Why might Free Software Zealots be laughing when MS products are demonstrated to be insecure? Because people have paid MS billions of dollars for that software. MS has billions of dollars in the bank. You'd think a company with those kinds of resources could hire a few security experts-- or even a few thousand-- and have them really work out the bugs. Free Software, on the other hand, is largely produced as charity, costs little or nothing to obtain, and at least when the code is demonstrably insecure, you (the user) have both the means and the right to fix it. Not so with the expensive binaries you get from Redmond.

    Oh, thanks for trolling. I assume this response is exactly what you were hoping for. :)
  • Re:Correct MD5s (Score:4, Insightful)

    by javatips (66293) on Wednesday August 13, 2003 @12:53PM (#6687218) Homepage
    Anyway, the only purpose of the MD5 checksum should be to make sure that the file was transfered properly. And with TCP/IP it would be quite uncommon to get bit flipped while traveling from the server to you (unless their is a "man" in the middle).

    Any use of the checksum to ensure that the file has not beeen altered before the transfer is useless. As a person who crack a server will replace the file and it's checksum.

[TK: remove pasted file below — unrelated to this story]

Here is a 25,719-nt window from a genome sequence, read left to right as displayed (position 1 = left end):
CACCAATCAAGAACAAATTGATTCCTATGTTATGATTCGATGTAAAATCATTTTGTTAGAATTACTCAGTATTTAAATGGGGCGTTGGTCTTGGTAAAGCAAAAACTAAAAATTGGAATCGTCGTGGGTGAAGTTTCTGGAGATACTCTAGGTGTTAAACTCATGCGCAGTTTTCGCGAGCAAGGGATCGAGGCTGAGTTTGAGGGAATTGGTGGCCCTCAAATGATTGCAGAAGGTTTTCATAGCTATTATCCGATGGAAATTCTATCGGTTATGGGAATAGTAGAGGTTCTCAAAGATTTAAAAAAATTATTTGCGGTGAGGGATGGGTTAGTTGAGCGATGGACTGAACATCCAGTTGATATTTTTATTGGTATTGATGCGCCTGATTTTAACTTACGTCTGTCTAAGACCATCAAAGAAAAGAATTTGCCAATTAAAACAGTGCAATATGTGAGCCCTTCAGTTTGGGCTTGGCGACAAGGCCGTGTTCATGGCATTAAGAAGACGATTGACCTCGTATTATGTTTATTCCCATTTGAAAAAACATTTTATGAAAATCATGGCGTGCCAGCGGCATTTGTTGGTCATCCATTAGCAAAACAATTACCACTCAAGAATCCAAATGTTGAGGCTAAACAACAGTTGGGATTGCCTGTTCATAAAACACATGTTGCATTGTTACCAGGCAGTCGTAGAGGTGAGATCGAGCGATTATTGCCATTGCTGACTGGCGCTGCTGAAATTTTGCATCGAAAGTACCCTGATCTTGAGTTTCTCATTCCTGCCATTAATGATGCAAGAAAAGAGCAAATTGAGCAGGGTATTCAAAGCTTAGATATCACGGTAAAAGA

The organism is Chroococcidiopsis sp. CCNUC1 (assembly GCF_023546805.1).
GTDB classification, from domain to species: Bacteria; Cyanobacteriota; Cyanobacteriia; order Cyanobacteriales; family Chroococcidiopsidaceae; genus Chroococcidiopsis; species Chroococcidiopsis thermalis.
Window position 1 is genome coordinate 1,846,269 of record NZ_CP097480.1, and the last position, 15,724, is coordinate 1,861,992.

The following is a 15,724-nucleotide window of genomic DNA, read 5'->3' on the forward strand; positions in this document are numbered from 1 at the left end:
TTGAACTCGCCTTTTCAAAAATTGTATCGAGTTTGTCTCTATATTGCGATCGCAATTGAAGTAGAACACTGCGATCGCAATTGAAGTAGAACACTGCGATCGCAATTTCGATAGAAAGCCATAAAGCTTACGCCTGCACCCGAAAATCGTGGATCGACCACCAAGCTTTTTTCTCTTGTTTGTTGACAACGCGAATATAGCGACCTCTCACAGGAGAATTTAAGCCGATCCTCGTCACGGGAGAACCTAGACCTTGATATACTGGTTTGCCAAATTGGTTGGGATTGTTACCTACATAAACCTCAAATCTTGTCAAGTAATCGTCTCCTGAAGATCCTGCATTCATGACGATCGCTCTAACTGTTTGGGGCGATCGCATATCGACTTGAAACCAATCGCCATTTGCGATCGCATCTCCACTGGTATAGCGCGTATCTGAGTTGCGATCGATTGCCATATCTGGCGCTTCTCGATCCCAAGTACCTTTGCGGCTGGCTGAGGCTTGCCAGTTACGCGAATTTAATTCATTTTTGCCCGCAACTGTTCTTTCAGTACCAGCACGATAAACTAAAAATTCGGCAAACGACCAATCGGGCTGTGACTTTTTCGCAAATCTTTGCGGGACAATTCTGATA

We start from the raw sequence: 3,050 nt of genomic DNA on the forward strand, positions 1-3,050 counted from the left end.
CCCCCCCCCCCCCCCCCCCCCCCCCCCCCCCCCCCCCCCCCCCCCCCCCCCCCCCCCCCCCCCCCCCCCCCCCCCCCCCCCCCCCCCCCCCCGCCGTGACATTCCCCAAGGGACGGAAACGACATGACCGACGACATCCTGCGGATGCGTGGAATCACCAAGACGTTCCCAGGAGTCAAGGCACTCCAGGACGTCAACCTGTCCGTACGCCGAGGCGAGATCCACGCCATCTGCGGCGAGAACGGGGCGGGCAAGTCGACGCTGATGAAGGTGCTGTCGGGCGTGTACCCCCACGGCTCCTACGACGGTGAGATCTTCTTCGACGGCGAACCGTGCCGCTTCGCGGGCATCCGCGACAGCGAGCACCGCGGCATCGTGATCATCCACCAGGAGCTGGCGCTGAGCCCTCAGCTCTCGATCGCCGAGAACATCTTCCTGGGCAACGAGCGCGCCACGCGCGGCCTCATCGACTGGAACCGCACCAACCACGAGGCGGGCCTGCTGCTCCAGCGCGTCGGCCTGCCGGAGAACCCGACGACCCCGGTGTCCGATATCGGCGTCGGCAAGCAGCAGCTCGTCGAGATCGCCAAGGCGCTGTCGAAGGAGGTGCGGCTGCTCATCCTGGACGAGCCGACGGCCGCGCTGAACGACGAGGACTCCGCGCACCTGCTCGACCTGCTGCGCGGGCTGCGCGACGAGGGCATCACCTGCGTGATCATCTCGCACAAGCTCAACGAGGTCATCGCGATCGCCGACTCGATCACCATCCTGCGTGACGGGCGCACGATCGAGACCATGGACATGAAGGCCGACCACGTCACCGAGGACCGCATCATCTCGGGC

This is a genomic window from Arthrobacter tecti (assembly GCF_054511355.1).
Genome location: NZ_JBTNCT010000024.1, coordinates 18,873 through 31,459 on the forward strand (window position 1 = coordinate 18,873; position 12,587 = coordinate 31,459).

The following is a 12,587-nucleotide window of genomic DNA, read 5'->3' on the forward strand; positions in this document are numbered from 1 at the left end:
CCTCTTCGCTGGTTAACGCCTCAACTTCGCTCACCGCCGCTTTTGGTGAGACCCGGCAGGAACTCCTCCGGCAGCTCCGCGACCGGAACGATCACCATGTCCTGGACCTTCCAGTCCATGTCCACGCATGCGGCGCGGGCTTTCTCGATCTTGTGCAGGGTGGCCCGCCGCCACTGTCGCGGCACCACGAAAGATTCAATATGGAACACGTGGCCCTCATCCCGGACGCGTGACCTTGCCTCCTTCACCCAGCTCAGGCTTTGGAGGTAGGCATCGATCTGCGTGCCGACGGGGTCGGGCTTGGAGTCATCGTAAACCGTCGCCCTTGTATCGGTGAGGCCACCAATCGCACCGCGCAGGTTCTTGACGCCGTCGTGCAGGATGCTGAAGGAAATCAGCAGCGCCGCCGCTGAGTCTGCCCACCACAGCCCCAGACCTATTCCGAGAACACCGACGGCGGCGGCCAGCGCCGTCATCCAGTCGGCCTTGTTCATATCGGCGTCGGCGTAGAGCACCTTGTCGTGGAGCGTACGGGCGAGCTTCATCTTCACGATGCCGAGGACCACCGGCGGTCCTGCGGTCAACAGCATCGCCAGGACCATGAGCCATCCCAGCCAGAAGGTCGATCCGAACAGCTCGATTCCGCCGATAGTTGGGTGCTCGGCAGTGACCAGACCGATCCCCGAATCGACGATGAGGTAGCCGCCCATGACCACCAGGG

File checksum should always be signed by someone who can be trusted. If that's not the case, they are worthless.

  • by digrieze (519725) on Wednesday August 13, 2003 @12:53PM (#6687228)
    In another thread I post a message criticizing incompetant/lazy sysadmins and now this get noticed (after nearly a week).

    Could someone pass on to them that CDR/RW drives get put on sale at CompUSA for around $20 on a fairly regular basis? If you rebate the CDrs you can practically get them for free. DO A BACKUP ONCE IN A WHILE, SOMEBODY WILL BREAK LOOSE FOR THAT MUCH IN POCKETCHANGE!

  • Re:SCO (Score:1, Insightful)

    by Homology (639438) on Wednesday August 13, 2003 @12:54PM (#6687234)

    Hmm odd...one day they speak of taking sco support out of gcc, the next their ftp server gets comprised, interesting.


    There are many bad things one may rightly say about SCO, but to suggest that they have anything to do with the compromise is just plain stupid!

  • One would think... (Score:4, Insightful)

    by Qbertino (265505) on Wednesday August 13, 2003 @12:54PM (#6687241)
    ...that the cream of IT people would do regular revolving backups, securing sessions and have a standalone staging enviroment for all their stuff should the connected setup get compromised. Especially files which are distributed into the entire world to run on bazillions of computers once released. That's all a big fat hairy bad-ass no-brainer.